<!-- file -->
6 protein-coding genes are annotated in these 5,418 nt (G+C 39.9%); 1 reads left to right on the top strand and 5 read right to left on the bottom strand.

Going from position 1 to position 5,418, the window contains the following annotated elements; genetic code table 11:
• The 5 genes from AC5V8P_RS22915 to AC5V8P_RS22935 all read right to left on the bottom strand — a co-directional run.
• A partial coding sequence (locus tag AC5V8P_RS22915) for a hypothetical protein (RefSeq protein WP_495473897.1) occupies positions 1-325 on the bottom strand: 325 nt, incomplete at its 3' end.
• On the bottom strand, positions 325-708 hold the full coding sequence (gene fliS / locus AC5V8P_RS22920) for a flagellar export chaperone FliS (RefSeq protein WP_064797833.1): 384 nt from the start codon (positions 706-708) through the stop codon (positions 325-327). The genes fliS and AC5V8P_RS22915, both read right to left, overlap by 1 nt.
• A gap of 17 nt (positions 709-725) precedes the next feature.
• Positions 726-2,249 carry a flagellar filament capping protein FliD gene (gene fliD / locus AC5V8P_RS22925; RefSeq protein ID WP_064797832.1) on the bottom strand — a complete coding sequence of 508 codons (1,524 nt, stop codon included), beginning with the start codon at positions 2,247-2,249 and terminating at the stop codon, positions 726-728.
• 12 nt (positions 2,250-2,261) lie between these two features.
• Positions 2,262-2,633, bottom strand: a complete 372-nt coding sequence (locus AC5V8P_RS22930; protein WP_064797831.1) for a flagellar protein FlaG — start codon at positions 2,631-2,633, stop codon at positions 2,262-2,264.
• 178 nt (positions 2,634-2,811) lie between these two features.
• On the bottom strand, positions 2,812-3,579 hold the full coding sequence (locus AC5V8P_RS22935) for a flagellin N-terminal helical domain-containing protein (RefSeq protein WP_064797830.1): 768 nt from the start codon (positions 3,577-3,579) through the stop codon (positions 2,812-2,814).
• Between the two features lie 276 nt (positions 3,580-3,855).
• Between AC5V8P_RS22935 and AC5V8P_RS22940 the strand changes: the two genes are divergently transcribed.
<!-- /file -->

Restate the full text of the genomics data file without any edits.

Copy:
6 protein-coding genes are annotated in these 5,418 nt (G+C 39.9%); 1 reads left to right on the top strand and 5 read right to left on the bottom strand.

Going from position 1 to position 5,418, the window contains the following annotated elements; genetic code table 11:
• The 5 genes from AC5V8P_RS22915 to AC5V8P_RS22935 all read right to left on the bottom strand — a co-directional run.
• A partial coding sequence (locus tag AC5V8P_RS22915) for a hypothetical protein (RefSeq protein WP_495473897.1) occupies positions 1-325 on the bottom strand: 325 nt, incomplete at its 3' end.
• On the bottom strand, positions 325-708 hold the full coding sequence (gene fliS / locus AC5V8P_RS22920) for a flagellar export chaperone FliS (RefSeq protein WP_064797833.1): 384 nt from the start codon (positions 706-708) through the stop codon (positions 325-327). The genes fliS and AC5V8P_RS22915, both read right to left, overlap by 1 nt.
• A gap of 17 nt (positions 709-725) precedes the next feature.
• Positions 726-2,249 carry a flagellar filament capping protein FliD gene (gene fliD / locus AC5V8P_RS22925; RefSeq protein ID WP_064797832.1) on the bottom strand — a complete coding sequence of 508 codons (1,524 nt, stop codon included), beginning with the start codon at positions 2,247-2,249 and terminating at the stop codon, positions 726-728.
• 12 nt (positions 2,250-2,261) lie between these two features.
• Positions 2,262-2,633, bottom strand: a complete 372-nt coding sequence (locus AC5V8P_RS22930; protein WP_064797831.1) for a flagellar protein FlaG — start codon at positions 2,631-2,633, stop codon at positions 2,262-2,264.
• 178 nt (positions 2,634-2,811) lie between these two features.
• On the bottom strand, positions 2,812-3,579 hold the full coding sequence (locus AC5V8P_RS22935) for a flagellin N-terminal helical domain-containing protein (RefSeq protein WP_064797830.1): 768 nt from the start codon (positions 3,577-3,579) through the stop codon (positions 2,812-2,814).
• Between the two features lie 276 nt (positions 3,580-3,855).
• Between AC5V8P_RS22935 and AC5V8P_RS22940 the strand changes: the two genes are divergently transcribed.